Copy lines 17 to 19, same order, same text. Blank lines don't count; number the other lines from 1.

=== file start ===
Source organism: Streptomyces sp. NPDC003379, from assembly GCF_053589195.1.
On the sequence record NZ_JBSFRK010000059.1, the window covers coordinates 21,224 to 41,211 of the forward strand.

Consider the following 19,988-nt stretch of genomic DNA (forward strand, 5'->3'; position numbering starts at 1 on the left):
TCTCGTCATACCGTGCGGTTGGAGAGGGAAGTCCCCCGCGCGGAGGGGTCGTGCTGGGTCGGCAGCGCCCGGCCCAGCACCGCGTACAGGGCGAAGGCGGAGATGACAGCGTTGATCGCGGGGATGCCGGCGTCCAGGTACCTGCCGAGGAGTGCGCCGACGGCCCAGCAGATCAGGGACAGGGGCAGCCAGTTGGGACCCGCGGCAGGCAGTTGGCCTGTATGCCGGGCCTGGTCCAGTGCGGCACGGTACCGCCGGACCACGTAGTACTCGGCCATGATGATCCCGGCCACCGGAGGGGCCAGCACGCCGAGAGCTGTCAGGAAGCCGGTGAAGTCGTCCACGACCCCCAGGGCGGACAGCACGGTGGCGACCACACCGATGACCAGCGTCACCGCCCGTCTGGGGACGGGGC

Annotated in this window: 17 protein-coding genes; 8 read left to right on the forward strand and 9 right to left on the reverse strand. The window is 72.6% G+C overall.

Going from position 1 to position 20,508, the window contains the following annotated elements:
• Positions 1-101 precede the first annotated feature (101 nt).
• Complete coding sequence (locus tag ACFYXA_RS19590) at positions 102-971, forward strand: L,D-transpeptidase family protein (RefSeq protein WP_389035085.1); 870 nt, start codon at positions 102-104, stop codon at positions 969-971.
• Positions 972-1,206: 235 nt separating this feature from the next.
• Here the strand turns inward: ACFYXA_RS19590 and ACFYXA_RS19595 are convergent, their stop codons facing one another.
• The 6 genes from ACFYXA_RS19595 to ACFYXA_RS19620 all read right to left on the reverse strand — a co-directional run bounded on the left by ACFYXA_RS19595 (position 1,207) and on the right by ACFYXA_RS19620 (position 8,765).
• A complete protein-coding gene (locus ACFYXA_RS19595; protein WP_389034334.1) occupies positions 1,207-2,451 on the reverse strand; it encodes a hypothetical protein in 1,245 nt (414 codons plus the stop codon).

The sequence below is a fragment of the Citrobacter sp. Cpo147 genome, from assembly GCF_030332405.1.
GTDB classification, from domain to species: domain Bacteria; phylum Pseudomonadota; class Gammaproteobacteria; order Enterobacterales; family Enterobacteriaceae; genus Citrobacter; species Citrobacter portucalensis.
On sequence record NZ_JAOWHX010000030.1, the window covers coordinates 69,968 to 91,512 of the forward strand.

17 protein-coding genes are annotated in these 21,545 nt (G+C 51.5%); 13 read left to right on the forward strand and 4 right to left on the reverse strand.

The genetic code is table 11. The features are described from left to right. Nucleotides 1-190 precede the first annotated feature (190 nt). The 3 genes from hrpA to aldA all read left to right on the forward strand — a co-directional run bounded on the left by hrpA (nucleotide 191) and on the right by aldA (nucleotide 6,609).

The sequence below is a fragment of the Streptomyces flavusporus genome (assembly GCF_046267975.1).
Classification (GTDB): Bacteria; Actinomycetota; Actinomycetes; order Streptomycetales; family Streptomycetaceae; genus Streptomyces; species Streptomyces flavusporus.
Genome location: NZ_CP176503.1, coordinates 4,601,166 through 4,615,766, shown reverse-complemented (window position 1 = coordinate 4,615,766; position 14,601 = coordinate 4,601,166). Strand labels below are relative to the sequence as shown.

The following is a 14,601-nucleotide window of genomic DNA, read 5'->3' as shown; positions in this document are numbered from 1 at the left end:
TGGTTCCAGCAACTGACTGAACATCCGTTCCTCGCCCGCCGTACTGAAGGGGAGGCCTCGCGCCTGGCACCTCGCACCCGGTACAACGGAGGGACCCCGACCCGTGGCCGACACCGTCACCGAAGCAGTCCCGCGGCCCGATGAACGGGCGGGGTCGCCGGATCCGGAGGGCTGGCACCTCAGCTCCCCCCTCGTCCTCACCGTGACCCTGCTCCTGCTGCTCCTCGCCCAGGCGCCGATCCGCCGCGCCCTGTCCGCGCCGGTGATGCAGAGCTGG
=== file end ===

The genetic code is table 11. The features are described from left to right. Nucleotides 1-190 precede the first annotated feature (190 nt). The 3 genes from hrpA to aldA all read left to right on the forward strand — a co-directional run bounded on the left by hrpA (nucleotide 191) and on the right by aldA (nucleotide 6,609).

The sequence below is a fragment of the Streptomyces flavusporus genome (assembly GCF_046267975.1).
Classification (GTDB): Bacteria; Actinomycetota; Actinomycetes; order Streptomycetales; family Streptomycetaceae; genus Streptomyces; species Streptomyces flavusporus.